The city has participated in the Deer Management Zone hunts in collaboration with the Iowa Department of Natural Resources for the past 15 years. In that time a total of 719 deer have been harvested, including 57 in 2020-21. According to a press release from the city, the program has successfully accomplished its goal of a controlled reduction of deer population. This benefits citizens with fewer motor vehicle vs. deer accidents and less landscape destruction.

People with additional questions concerning the hunting season can contact the city’s parks and recreation department at 563-263-0241.

Bipartisan bill in peril
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WASHINGTON — The bipartisan infrastructure deal  senators brokered with President Joe Biden is hanging precariously ahead of a crucial Wednesday test vote as they struggle over how to pay for almost $1 trillion in public works spending.

Tensions were rising as Republicans prepared to mount a filibuster over what they say is a rushed and misguided process. With Biden preparing to hit the road to rally support for his big infrastructure ideas — including some $3.5 trillion in a follow-up bill — restless Democrats say it's time to at least start debate on this first phase of his proposals.

"It is not a fish or cut bait moment," Senate Majority Leader Chuck Schumer, D-N.Y., said Tuesday, describing the procedural vote as just a first step to "get the ball rolling" as bipartisan talks progress.

Six months after Biden took office, his signature "Build Back Better" campaign promise is at a key moment that will test the presidency and his hopes for a new era of bipartisan cooperation in Washington.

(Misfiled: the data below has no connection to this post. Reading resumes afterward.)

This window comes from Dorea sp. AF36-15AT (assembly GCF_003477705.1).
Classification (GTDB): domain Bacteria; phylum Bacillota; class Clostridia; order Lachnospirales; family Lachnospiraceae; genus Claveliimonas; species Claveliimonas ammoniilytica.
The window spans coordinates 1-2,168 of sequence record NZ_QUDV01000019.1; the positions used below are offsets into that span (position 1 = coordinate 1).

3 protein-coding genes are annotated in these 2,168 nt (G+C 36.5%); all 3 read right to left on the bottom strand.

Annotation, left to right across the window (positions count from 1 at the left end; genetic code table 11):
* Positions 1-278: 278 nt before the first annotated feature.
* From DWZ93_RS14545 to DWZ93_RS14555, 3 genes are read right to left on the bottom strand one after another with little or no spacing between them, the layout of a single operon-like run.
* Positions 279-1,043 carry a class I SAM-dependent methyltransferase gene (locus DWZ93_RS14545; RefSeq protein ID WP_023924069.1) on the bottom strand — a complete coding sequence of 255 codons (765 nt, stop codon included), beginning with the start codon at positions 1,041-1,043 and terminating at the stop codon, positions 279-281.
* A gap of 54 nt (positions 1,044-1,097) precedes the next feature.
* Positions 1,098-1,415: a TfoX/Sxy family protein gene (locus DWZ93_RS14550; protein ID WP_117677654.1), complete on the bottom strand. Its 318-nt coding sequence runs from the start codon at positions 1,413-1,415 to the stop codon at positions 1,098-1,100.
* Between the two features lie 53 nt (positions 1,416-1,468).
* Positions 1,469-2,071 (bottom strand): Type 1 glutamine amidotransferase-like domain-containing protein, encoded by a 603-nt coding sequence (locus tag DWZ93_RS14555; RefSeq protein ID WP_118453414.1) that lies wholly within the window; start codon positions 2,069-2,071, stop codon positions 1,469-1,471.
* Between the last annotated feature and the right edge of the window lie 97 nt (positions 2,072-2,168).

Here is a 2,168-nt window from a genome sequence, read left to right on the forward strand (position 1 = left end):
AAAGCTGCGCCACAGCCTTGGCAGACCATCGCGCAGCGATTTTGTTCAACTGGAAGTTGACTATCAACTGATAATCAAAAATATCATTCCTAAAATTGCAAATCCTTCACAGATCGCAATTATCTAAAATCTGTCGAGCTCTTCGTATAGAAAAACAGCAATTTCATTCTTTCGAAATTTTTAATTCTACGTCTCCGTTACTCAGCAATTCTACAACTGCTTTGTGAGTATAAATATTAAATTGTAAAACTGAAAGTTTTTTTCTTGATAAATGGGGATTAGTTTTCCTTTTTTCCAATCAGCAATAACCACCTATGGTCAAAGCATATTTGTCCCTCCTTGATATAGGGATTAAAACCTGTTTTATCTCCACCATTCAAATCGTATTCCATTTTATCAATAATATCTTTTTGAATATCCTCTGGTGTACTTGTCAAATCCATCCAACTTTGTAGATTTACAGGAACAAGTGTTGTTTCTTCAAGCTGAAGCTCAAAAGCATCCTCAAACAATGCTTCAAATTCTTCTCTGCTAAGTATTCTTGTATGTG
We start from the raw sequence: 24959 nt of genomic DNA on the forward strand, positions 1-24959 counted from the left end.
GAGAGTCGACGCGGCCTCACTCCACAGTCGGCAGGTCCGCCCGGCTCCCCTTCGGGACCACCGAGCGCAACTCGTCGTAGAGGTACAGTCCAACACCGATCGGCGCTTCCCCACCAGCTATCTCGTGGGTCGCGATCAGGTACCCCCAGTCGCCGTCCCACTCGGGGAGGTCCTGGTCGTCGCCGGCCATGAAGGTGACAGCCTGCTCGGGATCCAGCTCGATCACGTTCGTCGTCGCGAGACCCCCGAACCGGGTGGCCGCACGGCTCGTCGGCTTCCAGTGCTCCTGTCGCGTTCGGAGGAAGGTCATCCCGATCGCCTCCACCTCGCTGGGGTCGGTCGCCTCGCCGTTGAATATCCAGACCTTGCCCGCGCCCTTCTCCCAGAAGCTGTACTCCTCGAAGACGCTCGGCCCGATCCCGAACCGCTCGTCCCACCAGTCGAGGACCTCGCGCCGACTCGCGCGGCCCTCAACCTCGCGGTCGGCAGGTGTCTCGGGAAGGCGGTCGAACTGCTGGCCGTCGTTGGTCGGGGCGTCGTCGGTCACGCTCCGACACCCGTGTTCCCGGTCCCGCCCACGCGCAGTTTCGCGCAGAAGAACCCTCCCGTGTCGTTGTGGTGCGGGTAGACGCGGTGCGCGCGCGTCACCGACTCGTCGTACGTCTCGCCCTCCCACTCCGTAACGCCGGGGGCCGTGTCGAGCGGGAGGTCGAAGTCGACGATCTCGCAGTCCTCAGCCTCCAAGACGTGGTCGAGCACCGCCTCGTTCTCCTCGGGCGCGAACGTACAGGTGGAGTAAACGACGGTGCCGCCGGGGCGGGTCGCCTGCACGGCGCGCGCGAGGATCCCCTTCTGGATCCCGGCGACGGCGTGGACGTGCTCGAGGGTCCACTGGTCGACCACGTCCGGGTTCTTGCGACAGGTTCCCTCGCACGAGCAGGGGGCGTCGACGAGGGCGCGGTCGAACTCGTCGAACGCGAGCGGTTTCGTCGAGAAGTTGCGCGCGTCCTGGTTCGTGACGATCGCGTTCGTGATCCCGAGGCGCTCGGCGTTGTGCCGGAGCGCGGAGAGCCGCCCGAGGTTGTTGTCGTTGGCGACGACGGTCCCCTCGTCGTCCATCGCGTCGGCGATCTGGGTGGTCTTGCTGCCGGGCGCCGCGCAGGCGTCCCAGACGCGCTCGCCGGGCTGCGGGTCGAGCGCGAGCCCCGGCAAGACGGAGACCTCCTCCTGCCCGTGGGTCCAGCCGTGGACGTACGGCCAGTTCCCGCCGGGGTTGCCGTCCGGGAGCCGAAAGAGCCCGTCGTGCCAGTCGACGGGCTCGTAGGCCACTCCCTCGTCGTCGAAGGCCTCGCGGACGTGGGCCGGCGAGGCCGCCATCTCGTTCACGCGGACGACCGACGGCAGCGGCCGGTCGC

White House aides and the bipartisan group of senators huddled privately since Sunday trying to wrap up the deal, which would be a first phase of an eventual $4 trillion-plus package  of domestic outlays — not just for roads and bridges, but foundations of everyday life including child care, family tax breaks, education and an expansion of Medicare for seniors.

Biden calls it a "blue-collar blueprint for building an American economy back." He asserted Tuesday that Americans are overwhelmingly in support of his plan and "that's the part that a lot of our friends on the other team kind of miss."

The other team begs to differ.

Senate Republican leader Mitch McConnell and some outside groups decry what they call Biden's "spending spree," and McConnell has said big spending is "the last thing American families need."

A core group of Republicans are interested in pursuing a more modest package of traditional highway and public works projects, about $600 billion in new funds, and say they just need more time to negotiate with their Democratic colleagues and the White House.

Senators from the bipartisan group emerged upbeat Tuesday from another late-night negotiating session, with Biden aides at the Capitol saying a deal was within reach, and even a failed vote Wednesday would not be the end of the road.

Republican Sen. Bill Cassidy of Louisiana said the test vote Wednesday could be useful in helping to "advance and expedite" the process.

"We are so close," said Democratic Sen. Jon Tester of Montana.

Biden has been in touch with both Democrats and Republicans for several days, and his outreach will continue "until he has both pieces of legislation on his desk to sign them into law," White House Press Secretary Jen Psaki said Tuesday.